decided: May 30, 1985.
IN RE: APPEAL OF J.C. PENNEY CO., INC., FROM THE BOARD OF PROPERTY ASSESSMENT, APPEALS AND REVIEW OF ALLEGHENY COUNTY, PENNSYLVANIA. J.C. PENNEY COMPANY, INC., APPELLANT
Appeals from the Orders of the Court of Common Pleas of Allegheny County in the case of In Re: Appeal of J.C. Penney Company from the action of the Board of Property Assessment, Appeals and Review of Allegheny County, Pennsylvania, Nos. GD 81-11322; GD 82-04251; GD 81-11323 and GD 82-04252.
Seth I. Davenport, with him, John E. Garippa, for appellant.
Martin W. Sheerer, with him, James H. McLean and Ira Weiss, for appellees.
Judges MacPhail, Barry and Colins, sitting as a panel of three. Opinion by Judge Barry.
[ 89 Pa. Commw. Page 538]
J.C. Penney Co., Inc. (appellant) appeals four orders of the Court of Common Pleas of Allegheny County quashing as untimely its appeals from decisions by the Board of Property Assessment, Appeals and Review of Allegheny County (Board).
These four appeals involve assessments of two properties owned by appellant. Nos. 3105 and 3106 C.D. 1982 arise from tax appeals which were filed with the trial court in 1981 (1981 appeals), and involve identical factual issues. Nos. 3107 and 3108 C.D. 1982 are tax appeals which were filed in 1982 (1982 appeals) concerning the same two properties as the 1981 appeals and, which again, involve identical factual issues.
The notices of change in assessment which gave rise to the 1981 appeals were mailed by the Board on March 20, 1981. On April 20, 1981, at 2:45 p.m., the Prothonotary received appellant's timely petitions seeking review of the Board's assessments. However, without filing them, the Prothonotary returned the petitions to appellant's attorney because they did not fully conform to the requirements set forth in Rule 198.6 of the Allegheny County Rules of Court. More
[ 89 Pa. Commw. Page 539]
specifically, they each lacked an attorney identification sheet and a piece of tape to cover the staples at the top of the front page. These adjustments were made and the petitions were eventually filed on May 1, 1981.
In 1982, the Board sent out notices regarding the assessment of the same two properties. The notices were dated January 20, 1982. However, the petitions appealing these assessments were not filed until February 24, 1982.
On November 3, 1982, the trial court issued four orders quashing all of the 1981 and 1982 appeals. The court wrote four separate but identical opinions explaining its reasons for quashing the appeals. It noted that a court may extend a statutorily fixed appeal period only in situations where the delay is due to some form of fraud, deception, coercion, duress or a breakdown in the operations of the court. Since none of these factors were found to exist in the case at hand, the trial court concluded that it had no choice but to quash the appeals.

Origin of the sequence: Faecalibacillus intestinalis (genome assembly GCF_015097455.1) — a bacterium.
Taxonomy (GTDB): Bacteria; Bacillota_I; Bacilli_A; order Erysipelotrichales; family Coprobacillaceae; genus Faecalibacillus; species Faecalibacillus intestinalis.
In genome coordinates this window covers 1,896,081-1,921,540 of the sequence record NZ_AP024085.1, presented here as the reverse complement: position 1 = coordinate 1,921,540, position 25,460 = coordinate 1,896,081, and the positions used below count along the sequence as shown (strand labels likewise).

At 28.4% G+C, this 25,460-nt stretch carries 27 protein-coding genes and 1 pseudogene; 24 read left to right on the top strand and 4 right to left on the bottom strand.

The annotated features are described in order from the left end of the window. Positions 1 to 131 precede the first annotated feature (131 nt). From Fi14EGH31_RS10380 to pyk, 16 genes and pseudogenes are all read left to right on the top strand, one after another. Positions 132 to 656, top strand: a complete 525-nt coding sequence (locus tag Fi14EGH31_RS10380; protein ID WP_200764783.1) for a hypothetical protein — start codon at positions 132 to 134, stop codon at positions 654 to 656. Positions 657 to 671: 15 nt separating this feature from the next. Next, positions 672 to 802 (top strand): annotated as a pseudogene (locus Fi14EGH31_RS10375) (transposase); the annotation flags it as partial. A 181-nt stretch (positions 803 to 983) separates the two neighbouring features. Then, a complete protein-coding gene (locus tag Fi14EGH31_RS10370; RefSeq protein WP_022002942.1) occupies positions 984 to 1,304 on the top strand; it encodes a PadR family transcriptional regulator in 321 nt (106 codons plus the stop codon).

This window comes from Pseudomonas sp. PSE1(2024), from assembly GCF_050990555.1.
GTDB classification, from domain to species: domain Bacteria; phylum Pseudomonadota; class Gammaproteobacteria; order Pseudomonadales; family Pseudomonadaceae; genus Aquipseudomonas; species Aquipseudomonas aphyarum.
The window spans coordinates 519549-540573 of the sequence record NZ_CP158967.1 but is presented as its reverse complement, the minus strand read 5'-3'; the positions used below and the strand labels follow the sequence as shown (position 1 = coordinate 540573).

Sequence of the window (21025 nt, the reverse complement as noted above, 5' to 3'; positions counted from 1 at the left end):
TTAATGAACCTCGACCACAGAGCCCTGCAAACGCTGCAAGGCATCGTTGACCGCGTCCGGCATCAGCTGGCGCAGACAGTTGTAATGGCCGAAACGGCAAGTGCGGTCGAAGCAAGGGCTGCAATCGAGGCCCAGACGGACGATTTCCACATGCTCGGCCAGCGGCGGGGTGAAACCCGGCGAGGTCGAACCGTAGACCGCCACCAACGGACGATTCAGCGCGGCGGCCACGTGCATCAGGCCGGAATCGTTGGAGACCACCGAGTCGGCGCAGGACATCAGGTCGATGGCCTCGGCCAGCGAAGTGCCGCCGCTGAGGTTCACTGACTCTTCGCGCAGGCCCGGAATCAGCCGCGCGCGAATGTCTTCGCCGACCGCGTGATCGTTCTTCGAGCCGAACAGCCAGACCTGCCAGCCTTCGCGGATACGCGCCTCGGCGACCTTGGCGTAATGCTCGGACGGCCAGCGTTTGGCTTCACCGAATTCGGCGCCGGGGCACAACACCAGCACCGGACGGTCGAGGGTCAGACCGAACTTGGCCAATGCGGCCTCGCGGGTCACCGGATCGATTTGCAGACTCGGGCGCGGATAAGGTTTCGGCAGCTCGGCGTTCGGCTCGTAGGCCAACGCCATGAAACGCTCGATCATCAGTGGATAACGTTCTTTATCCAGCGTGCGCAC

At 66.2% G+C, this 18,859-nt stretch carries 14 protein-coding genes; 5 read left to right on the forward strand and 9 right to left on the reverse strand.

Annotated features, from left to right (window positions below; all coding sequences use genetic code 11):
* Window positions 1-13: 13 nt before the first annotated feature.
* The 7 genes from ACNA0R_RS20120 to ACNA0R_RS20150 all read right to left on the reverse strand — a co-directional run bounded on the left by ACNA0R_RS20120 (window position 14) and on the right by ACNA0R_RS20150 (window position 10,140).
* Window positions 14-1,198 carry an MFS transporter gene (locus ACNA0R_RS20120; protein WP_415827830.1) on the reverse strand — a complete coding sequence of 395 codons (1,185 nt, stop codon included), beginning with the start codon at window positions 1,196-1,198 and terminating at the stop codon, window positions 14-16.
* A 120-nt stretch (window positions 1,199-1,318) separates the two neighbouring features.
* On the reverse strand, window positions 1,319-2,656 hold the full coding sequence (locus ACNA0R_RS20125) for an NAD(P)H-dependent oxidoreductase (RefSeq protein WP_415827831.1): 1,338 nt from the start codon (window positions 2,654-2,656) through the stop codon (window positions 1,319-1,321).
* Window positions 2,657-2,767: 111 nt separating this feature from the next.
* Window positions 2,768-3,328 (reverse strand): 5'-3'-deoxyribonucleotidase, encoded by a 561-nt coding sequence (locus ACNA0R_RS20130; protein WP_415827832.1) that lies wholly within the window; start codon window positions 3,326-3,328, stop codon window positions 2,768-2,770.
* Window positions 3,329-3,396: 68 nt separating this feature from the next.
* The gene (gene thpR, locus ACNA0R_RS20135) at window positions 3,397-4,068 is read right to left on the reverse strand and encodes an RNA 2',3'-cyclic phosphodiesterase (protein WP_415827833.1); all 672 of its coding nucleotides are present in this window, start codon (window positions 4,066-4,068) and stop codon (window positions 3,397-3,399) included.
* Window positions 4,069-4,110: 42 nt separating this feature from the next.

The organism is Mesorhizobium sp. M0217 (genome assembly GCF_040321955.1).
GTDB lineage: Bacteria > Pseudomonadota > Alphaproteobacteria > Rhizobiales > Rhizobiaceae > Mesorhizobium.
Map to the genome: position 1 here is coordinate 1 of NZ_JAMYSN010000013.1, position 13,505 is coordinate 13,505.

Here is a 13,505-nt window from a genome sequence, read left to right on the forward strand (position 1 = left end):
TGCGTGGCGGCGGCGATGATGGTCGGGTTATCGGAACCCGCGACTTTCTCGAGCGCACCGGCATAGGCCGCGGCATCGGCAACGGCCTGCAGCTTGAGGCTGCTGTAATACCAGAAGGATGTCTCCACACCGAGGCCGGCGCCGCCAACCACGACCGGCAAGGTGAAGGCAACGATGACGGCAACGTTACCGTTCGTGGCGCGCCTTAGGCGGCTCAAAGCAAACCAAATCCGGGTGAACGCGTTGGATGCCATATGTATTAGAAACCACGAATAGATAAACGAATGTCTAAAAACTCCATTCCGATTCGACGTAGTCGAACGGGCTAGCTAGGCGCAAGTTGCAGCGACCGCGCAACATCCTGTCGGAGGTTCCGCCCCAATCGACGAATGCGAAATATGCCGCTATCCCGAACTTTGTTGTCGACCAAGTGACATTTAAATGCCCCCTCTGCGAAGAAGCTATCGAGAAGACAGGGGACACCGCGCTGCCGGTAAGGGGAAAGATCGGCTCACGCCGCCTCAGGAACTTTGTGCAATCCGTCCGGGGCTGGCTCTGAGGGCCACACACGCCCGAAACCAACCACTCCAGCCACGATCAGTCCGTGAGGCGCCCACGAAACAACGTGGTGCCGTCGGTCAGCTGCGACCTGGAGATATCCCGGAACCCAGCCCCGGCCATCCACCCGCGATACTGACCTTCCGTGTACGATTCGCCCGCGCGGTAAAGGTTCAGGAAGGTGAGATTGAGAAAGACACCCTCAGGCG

No one disputes the fact that Section 5571(b) of the Judicial Code, 42 Pa. C.S. § 5571(b) requires an appeal to be commenced within thirty days from the entry of the order which is being appealed. Appellant argues, however, that its 1981 appeals were, in fact, received by the Prothonotary within thirty days from when the orders were entered. Therefore, this is not a situation where the court is asked to extend the filing time. Rather, it is simply a question of whether appellant substantially complied with the applicable filing rules. Appellant readily admits that its 1981 appeals did lack the required tape and attorney identification sheet. However, it argues that these omissions are de minimis and it urges this Court to reinstate its appeals. We agree.
[ 89 Pa. Commw. Page 540]
Pa. R.C.P. No. 126 specifically provides that:
[R]ules shall be liberally construed to secure the just, speedy and inexpensive determination of every action or proceeding to which they are applicable. The court at every stage of any such action or proceeding may disregard any error or defect of procedure which does not affect the substantial rights of the parties.
Although we strongly believe that local rules of court must be adhered to because they serve very important functions, we must conclude that the omissions in question were truly of a de minimis nature and the petitions must, therefore, be deemed to have been properly filed on the date they were received by the Prothonotary. To do otherwise would be exulting form over substance.
Because the 1981 appeals were timely filed, we need not consider the timeliness of the 1982 appeals. Section 9 of The General County Assessment Law, Act of June 26, 1931, P.L. 1379, as amended, 72 P.S. § 5350 (c), provides that a taxpayer who has filed an appeal from a tax assessment will be deemed to have appealed all subsequent assessments of that property, so long as the first appeal is still pending before the Board or a court.
Orders vacated; case remanded.
Order in 3105 C.D. 1982
Now, May 30, 1985, the order of the Common Pleas Court of Allegheny County, dated November 3, 1982, at G.D. 81-11322, is hereby vacated and the matter is remanded for proceedings not inconsistent with this opinion.
[ 89 Pa. Commw. Page 541]
Order in 3106 C.D. 1982
Now, May 30, 1985, the order of the Common Pleas Court of Allegheny County dated November 3, 1982, at G.D. 81-11323 is hereby vacated and the matter is remanded for proceedings not inconsistent with this opinion.
Order in 3107 C.D. 1982
Now, May 30, 1985, the order of the Common Pleas Court of Allegheny County, dated November 3, 1982, at G.D. 82-04251, is hereby vacated and the matter is remanded for proceedings not inconsistent with this opinion.
Order in 3108 C.D. 1982
Now, May 30, 1985, the order of the Common Pleas Court of Allegheny County, dated November 3, 1982, at G.D. 82-04252, is hereby vacated and the matter is remanded for proceedings not inconsistent with this opinion.
Vacated and remanded.
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